The Next M3 Back Down to Six Cylinders?

Justin Berkowitz
by Justin Berkowitz
the next m3 back down to six cylinders

I've been kvetching about the overcylinderization of BMWs M cars for a while now. The first M3 had an inline four. The next two gens holstered straight sixes. And now the M3 has a high-revving V8. BMW's mighty M5 went from two generations of straight sixes to a V8 to a high-revving V10. All this horsepower excuses BMW from having to lighten its cars and focus on improving dynamics. It seems that BMW CEO Norbert Reithofer is thinking along the same lines. Speaking to the German magazine Auto Motor Und Sport, Reithofer said he wants to trim down to fewer cylinder engines in the M cars and the rest of the BMW range. In particular, he said that BMW's diesel V8 (which is rather popular over in Europe) would be replaced with a twin turbocharged I6. And he indicated that the M range would also probably be downsized as well. Turbocharging, not displacement and cylinders, would be the path to improvements in M cars' horsepower and weight distribution. (Not to mention CO2 emissions.) Hey, if it works for the Nissan GT-R…

Join the conversation
4 of 26 comments
  • Adonis Adonis on Mar 27, 2008

    That would be beautiful, if this was the case. Maybe other manufacturers would follow suit. Then the US market would have more light cars that handle well. The only manufacturer that seems to be making their cars lighter with new models is mazda (correct me if I'm wrong).

  • JJ JJ on Mar 27, 2008

    I think the new M3 is a great car, but it has some flaws, like the high seating position and the relatively softish dampers/chassis setup, that the previous generation didn't have. The previous gen E46 was great in every way, no flaws to that car at all. In terms of M-ness the CSL version is a worthy adversary to the first gen M3. The problem they had with the new one is that they were forced to give it a V8, since they couldn't make the car better otherwise and since Audi and Mercedes were offering more power, no matter how well and purposefull a car might be engineered, many people are going to look at the numbers and think it's inferior. Bolting on a turbo definitely wasn't an option for M because it is too easy and compromises the engine character (although, the Toyota turbo-4 in the Elise seems to prove that turbo-engines can still have a high-rpm redline and peak power output). As for the the 335; the European rating is 306 HP, with the maximum output of the same engine without turbos is currently at 272 HP. Apart from whether or not these are correct numbers it's obvious that they could get a lot more out of it with the turbos, but that wasn't the point. In spite of the notions from the German carmakers that the HP-war is at its end though, I believe that Reithofer (who isn't a car guy) was mainly aiming at the V8 diesels, that are btw really not that popular in Europe because performance gains usually aren't that great in practise, but fuel consumption is much worse, and the approximately 4 models in which they are offered usually are much more expensive to buy in the first place compared to their 6 cilinder siblings, so how big this news really is seems unclear at this point.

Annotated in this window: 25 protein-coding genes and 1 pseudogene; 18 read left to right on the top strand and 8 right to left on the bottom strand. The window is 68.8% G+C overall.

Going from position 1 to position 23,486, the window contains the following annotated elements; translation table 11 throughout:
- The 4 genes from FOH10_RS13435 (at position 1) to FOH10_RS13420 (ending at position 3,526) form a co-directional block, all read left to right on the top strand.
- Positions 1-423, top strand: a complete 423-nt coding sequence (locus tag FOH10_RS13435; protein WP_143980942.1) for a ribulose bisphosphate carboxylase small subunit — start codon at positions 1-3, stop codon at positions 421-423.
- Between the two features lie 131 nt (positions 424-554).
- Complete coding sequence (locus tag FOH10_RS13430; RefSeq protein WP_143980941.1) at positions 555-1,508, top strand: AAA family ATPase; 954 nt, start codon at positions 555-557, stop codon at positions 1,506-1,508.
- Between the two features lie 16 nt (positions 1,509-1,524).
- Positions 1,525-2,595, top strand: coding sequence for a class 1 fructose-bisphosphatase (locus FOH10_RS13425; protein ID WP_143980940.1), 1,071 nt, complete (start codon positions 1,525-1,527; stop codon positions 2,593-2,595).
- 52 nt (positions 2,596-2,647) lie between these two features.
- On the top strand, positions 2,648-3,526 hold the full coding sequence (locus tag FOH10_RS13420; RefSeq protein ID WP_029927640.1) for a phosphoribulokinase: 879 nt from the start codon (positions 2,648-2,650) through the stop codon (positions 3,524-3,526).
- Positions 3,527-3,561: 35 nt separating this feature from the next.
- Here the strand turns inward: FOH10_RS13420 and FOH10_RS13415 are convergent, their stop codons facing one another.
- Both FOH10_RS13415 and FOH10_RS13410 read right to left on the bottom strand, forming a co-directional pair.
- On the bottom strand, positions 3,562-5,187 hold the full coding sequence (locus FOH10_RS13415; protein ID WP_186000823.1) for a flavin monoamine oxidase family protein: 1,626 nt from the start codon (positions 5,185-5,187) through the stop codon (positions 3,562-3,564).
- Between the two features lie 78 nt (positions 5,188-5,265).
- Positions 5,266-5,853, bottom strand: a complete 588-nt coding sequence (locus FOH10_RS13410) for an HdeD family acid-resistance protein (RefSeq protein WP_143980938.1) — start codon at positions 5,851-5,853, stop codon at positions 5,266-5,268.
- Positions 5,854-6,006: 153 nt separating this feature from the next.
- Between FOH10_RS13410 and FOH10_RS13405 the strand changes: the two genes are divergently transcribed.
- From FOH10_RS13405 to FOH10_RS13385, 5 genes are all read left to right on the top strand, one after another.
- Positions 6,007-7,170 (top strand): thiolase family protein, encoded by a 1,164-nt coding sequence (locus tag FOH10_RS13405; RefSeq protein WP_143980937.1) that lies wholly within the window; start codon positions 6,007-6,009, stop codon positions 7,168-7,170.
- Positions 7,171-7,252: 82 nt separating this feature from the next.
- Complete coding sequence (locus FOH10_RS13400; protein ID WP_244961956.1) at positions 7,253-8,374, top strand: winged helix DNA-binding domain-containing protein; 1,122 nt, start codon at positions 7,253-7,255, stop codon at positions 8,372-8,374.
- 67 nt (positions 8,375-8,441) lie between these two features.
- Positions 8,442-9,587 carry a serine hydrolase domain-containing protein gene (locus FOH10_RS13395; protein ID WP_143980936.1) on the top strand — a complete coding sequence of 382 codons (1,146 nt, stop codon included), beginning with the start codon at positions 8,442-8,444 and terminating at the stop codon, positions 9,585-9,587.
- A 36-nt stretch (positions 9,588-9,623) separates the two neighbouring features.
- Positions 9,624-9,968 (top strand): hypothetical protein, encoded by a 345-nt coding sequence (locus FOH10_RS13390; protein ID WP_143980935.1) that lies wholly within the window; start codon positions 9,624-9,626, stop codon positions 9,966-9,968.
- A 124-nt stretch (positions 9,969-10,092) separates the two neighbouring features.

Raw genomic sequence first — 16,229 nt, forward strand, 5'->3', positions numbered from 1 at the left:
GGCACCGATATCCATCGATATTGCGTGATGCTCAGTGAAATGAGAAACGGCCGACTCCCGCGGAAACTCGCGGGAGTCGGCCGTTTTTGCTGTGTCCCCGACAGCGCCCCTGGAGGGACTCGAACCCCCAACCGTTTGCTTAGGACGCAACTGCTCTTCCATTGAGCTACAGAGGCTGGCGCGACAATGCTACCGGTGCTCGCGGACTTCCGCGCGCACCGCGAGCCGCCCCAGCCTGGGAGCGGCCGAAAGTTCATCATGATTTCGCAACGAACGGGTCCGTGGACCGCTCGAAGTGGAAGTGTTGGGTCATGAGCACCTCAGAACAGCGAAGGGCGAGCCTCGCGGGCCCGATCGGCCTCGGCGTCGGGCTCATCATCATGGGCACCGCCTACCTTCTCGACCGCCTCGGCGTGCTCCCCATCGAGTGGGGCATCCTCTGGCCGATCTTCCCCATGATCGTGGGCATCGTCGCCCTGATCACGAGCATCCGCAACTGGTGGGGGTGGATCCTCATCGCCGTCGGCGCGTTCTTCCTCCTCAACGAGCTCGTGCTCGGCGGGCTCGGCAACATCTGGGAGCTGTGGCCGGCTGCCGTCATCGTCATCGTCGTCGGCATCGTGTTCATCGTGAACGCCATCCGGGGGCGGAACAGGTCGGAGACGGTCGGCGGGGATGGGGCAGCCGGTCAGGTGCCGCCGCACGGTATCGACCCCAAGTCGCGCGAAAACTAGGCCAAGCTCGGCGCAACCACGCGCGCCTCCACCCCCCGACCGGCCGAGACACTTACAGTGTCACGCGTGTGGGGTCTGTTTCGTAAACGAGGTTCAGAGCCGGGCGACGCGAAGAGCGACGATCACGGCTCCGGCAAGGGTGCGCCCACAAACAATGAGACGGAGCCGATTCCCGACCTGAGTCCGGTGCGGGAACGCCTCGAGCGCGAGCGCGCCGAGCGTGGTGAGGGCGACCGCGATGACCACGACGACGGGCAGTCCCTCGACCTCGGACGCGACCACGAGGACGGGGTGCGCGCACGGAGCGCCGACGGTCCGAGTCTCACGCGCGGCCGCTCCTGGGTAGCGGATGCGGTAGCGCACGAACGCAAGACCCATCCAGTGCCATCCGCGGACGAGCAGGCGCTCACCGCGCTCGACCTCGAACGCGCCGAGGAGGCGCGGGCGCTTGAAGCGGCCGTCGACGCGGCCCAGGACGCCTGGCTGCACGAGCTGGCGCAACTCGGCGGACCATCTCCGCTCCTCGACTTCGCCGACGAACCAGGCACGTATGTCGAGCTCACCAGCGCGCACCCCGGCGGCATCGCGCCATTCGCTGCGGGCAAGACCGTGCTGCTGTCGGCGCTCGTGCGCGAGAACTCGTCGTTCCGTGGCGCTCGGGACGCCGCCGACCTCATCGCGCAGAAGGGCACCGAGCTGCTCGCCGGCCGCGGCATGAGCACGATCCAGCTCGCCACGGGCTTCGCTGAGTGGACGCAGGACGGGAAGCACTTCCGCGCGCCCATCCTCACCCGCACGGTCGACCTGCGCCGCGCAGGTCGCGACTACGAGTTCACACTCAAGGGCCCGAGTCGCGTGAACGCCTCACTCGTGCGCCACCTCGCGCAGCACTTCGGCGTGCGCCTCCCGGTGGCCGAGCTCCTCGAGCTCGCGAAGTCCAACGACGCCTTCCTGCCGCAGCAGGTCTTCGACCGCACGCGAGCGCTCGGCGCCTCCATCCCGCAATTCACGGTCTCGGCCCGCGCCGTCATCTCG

• CarShark CarShark on Mar 28, 2008
    I think anyone who has driven a Lotus or a Miata can tell you the joy of “adding lightness”. Easy for him to say. He didn't have to worry about safety regs like BMW has to now. I remember when the new Miata came out, the message boards were full of people upset about the weight gain of, like, 30 pounds. I understand that you can't repeal the laws of physics, but a little compromise from the "enthusiasts" would lead to a better overall car, IMO. First things first: sort out the ride.

  • Iamwho2k Iamwho2k on Mar 28, 2008

    What's "EcoBoost" in German?